In defence of Article 35A of the Constitution of India
The Supreme Court is hearing a petition challenging Article 35 A of the Constitution of India - Special Provision for the State of Jammu and Kashmir - introduced as per Constitution (application to Jammu and Kashmir) Order 1954.
Separate constitution benches of the SC Court in Purandal Lakhanpal vs President of India and others ((1962) 1 SCR 688, AIR 1961 SC 1519, Sampat Prakash vs. State of Jammu and Kashmir and others (1969) 2 SCR 365, AIR 1970 SC 1118) have already adjudicated on the article 35 A. The contentions were rejected in those cases. They are no more res-integra.
For attainment of the goals of Part- IV Directive Principles of State Policy and the Fundamental Rights under Part- III, unity in diversity of India is to be protected. Further, the special status guaranteed to the state of Jammu and Kashmir by the constitution of India requires protection as any alteration would be against the policy of federalism envisaged by the framers of the constitution.
Considering the given geographical and topographical position of the Jammu and Kashmir, invasion by tribals at the instigation, aid and support of Pakistan, the majority of Muslim community in Kashmir ,and its identity etc., it can be seen that Jammu and Kashmir has acceded to India in unique circumstances and it possess unique problems which require a unique solution.
The state of Jammu and Kashmir is the only state in the Union of India which had negotiated the terms of its membership with the union. As part of this negotiation process, the relationship of the Jammu and Kashmir state with the Union of India and constitutional machinery was a subject of prolonged and protracted discussion and debate between the leaders of the Jammu and Kashmir and the Union of India under the leadership of Prime Minister Jawaharlal Nehru and prime minister of Jammu and Kashmir, Sheikh Muhammad Abdullah.
Jammu & Kashmir was the only state to declare its intention to have its own constitution drafted by its own constituent assembly, as far back as March 5, 1948. At the time of partition and after, it was free to accede to Pakistan or India, or to become an independent country. But it decided to accede to India on specific terms, despite the fact that religiously the majority population was following Islam. This unique circumstance was a matter of prime consideration for evolving constitutional machinery to prescribe relationship of the state with the Union of India. It is well documented and recorded that “Jammu & Kashmir state now stands acceded to the Indian Union in respect of three subjects namely foreign affairs, defence and communication. It will be for the constituent assembly of the state when convened, to determine in respect of which other subjects the state may accede’’. Article 370 embodies this basic principle of solemn compact pact. It is the machinery to integrate the people of Kashmir with India with their heart and soul and to stop their alienation.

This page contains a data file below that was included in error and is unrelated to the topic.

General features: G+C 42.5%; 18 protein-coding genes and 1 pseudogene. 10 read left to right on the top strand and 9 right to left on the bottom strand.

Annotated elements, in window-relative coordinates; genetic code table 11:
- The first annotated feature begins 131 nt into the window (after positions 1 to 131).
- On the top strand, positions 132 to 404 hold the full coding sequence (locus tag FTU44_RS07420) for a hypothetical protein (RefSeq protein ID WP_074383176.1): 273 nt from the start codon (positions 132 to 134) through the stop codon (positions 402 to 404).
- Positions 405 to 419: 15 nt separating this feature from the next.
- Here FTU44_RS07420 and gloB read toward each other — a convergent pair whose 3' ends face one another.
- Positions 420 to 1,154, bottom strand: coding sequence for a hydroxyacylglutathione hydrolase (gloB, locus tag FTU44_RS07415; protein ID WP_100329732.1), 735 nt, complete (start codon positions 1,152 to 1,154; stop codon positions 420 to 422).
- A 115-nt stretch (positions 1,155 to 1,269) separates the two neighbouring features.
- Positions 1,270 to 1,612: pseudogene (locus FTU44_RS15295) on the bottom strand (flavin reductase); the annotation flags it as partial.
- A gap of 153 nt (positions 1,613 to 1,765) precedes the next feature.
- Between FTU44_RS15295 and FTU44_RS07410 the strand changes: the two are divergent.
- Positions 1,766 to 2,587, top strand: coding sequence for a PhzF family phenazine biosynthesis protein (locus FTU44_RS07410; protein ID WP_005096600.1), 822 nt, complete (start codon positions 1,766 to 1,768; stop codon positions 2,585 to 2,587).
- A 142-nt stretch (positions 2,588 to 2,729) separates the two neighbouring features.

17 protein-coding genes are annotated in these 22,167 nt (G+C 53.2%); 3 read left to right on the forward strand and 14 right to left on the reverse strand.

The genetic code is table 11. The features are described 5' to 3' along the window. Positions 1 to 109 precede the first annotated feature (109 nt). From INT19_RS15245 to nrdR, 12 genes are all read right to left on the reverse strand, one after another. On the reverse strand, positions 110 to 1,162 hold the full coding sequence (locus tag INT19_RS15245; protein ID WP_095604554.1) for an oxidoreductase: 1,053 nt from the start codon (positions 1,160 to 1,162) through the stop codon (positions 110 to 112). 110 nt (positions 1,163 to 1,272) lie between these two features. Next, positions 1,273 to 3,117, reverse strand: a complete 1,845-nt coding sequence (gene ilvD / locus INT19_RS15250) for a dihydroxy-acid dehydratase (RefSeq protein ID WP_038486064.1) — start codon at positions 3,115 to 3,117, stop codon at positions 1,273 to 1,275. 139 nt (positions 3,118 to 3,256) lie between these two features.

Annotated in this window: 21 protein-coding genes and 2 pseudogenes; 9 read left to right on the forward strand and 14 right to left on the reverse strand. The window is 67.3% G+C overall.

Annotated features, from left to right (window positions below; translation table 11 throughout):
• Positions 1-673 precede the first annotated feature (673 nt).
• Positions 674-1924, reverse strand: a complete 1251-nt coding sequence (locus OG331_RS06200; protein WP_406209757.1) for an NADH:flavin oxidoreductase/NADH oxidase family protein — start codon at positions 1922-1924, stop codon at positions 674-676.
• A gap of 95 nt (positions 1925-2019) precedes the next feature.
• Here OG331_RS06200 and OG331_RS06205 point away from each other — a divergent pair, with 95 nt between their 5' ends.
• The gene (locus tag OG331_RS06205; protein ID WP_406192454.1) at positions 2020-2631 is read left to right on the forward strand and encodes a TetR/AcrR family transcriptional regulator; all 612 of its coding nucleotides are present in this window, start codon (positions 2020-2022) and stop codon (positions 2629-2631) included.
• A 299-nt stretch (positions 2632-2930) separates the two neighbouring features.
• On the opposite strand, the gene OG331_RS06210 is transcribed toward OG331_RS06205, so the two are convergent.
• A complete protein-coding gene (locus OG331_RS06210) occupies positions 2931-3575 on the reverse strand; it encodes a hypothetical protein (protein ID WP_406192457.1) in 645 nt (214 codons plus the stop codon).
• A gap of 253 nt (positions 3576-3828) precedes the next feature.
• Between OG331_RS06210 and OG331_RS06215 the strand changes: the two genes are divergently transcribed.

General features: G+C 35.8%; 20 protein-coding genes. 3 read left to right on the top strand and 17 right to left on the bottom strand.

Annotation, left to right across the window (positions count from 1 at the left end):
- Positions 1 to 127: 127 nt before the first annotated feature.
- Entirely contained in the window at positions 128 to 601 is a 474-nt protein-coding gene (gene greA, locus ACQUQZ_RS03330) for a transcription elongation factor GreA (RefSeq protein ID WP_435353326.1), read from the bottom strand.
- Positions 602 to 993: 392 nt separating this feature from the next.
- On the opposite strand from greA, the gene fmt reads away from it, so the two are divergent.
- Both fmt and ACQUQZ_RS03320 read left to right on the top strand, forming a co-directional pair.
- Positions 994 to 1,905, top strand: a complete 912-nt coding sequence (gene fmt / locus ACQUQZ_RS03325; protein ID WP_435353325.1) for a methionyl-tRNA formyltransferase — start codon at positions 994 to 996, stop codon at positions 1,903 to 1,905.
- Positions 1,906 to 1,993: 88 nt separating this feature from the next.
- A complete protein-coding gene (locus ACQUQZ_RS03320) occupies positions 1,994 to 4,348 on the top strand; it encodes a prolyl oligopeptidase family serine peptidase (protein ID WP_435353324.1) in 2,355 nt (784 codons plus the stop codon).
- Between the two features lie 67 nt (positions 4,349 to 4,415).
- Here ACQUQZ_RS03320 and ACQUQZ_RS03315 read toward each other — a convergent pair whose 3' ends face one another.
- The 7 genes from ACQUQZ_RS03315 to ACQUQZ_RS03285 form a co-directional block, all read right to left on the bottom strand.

Article 370 has been repeatedly abused after the 1954 Order practically negating it and the autonomy of the state. Among the changes brought about, the most important is restricting the powers of legislature of the state, extension of powers of the union parliament, application to the state of financial provisions of the constitution, provisions relating to emergency, all India services, superintendence, directions and control of the elections of the state legislature and several other matters. Article 35-A is very much necessary, in this context, not to cause further alienation of Kashmiri people from India. Article 35-A itself is part of fundamental rights under part-III and is not in violation of any other fundamental right including Article 14.